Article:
Given the concurrently observed exosuit-induced changes in the interlimb symmetry of the ankle and COM positive power generated during the trailing limb double support (Table 2), the correlation between these variables was evaluated. Linear correlations were observed between the positive ankle power and positive COM power generated during trailing limb double support for both the paretic and non-paretic limbs during both the exosuit unpowered and powered conditions (R2>0.77, P<0.009) (Fig. 5A). Similarly, for both conditions, the change in COM power generated by each limb during trailing limb double support correlated with the change in ankle power generated by each limb (R2>0.73, P<0.014) (Fig. 5B).
Relationship between ankle joint power during trailing limb double support and net metabolic power
Similar to the relationship between metabolic power and the positive COM power generated by the individual limbs during trailing limb double support (Fig. 3A), we observed linear correlations between metabolic power and non-paretic (but not paretic) ankle positive power during both the exosuit unpowered (R2=0.77, P=0.009) and powered (R2=0.65, P=0.028) conditions (Fig. 6A). However, interestingly, changes in neither non-paretic (R2=0.44, P=0.105) nor paretic (R2=0.01, P=0.834) ankle power were correlated with changes in metabolic power (Fig. 6B).
This paper presents a systematic investigation into the biomechanical mechanisms underlying the reduced metabolic cost of walking observed during exosuit-assisted walking after stroke. Specifically, we evaluated the effects of walking with an exosuit assisting the paretic ankle on individual limb COM power and joint power, and investigated the relationship between changes in these biomechanical variables and changes in metabolic power. As hypothesized, exosuit assistance contributed to more symmetric COM power generation by each limb during the step-to-step transition and a reduction in metabolic power. Interestingly, it was a reduction in the body COM power generated by the non-paretic limb during the step-to-step transition that strongly correlated with the reduction in metabolic power, with changes in non-paretic ankle power generation strongly contributing to this reduction. Collectively, these findings demonstrate that soft robotic exosuits can assist the paretic ankle during walking in a manner that positively influences whole-body gait mechanics and energetics.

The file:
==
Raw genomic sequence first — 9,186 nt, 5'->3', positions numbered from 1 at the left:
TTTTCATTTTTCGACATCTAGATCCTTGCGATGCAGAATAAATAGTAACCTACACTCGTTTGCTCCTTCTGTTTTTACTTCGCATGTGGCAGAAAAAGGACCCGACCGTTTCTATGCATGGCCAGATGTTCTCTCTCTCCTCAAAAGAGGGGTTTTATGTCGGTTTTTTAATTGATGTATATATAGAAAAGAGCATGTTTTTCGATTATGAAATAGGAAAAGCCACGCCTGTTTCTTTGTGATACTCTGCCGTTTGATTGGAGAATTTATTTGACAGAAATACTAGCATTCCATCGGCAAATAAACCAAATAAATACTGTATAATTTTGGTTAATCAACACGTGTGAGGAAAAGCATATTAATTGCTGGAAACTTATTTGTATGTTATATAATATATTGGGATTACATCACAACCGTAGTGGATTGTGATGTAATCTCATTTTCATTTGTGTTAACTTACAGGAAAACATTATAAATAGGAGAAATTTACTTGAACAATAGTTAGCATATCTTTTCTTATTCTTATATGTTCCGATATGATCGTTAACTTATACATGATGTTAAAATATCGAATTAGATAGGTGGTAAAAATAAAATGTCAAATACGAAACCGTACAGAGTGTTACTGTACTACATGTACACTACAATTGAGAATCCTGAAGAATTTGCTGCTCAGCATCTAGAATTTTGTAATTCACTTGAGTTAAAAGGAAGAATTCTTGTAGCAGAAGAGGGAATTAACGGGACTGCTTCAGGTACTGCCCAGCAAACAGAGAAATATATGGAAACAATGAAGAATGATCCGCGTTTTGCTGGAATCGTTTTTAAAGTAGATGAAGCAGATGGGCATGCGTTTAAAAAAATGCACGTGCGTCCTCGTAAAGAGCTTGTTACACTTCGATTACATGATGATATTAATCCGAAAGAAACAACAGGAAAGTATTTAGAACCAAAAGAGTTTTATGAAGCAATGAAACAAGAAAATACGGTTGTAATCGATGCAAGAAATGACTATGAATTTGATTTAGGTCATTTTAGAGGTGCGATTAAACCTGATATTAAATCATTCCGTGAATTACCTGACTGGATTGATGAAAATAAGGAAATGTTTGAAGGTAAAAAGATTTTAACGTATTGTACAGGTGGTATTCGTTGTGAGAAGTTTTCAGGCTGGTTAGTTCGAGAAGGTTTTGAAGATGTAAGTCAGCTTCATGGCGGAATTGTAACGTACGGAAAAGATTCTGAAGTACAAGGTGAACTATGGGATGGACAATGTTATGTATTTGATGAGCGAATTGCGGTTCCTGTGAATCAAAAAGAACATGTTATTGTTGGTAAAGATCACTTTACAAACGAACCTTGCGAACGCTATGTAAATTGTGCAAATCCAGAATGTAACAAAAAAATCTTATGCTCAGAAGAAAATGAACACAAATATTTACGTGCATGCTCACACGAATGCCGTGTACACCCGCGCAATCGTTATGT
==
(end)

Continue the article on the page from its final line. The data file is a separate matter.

Consistent with previous studies showing that post-stroke walking is energetically inefficient and mechanically asymmetric (Bonnet et al., 2014; Doets et al., 2009; Feng et al., 2014; Mahon et al., 2015), our participants expended 45% more metabolic power than healthy individuals to walk (Collins et al., 2015) and generated substantially less COM power from the paretic limb compared with the non-paretic limb during walking with the unpowered exosuit (Fig. 2). Our observation that the COM power generated by the non-paretic limb during trailing limb double support was positively correlated with metabolic power during walking with an unpowered exosuit (Fig. 3A) also concurs with previous work (Stoquart et al., 2012). Building on this previous understanding of post-stroke gait mechanics and energetics, our findings demonstrate that exosuit-induced reductions in non-paretic limb COM power generation during the step-to-step transition contribute to reductions in metabolic power (Fig. 3B). This was surprising given that exosuits provide direct assistance to only the paretic limb. These findings suggest that individuals after a stroke are able to leverage the mechanical assistance provided to the paretic ankle to reduce a reliance on the non-paretic limb for walking. Indeed, other work has shown that individuals after stroke have a compensatory reliance on the non-paretic limb that can be altered with gait retraining (Hsiao et al., 2016). Our finding that exosuits produced a similar change in inter-limb dynamics without any gait training provides compelling evidence for the promising use of exosuits to deliver targeted gait assistance during hemiparetic walking.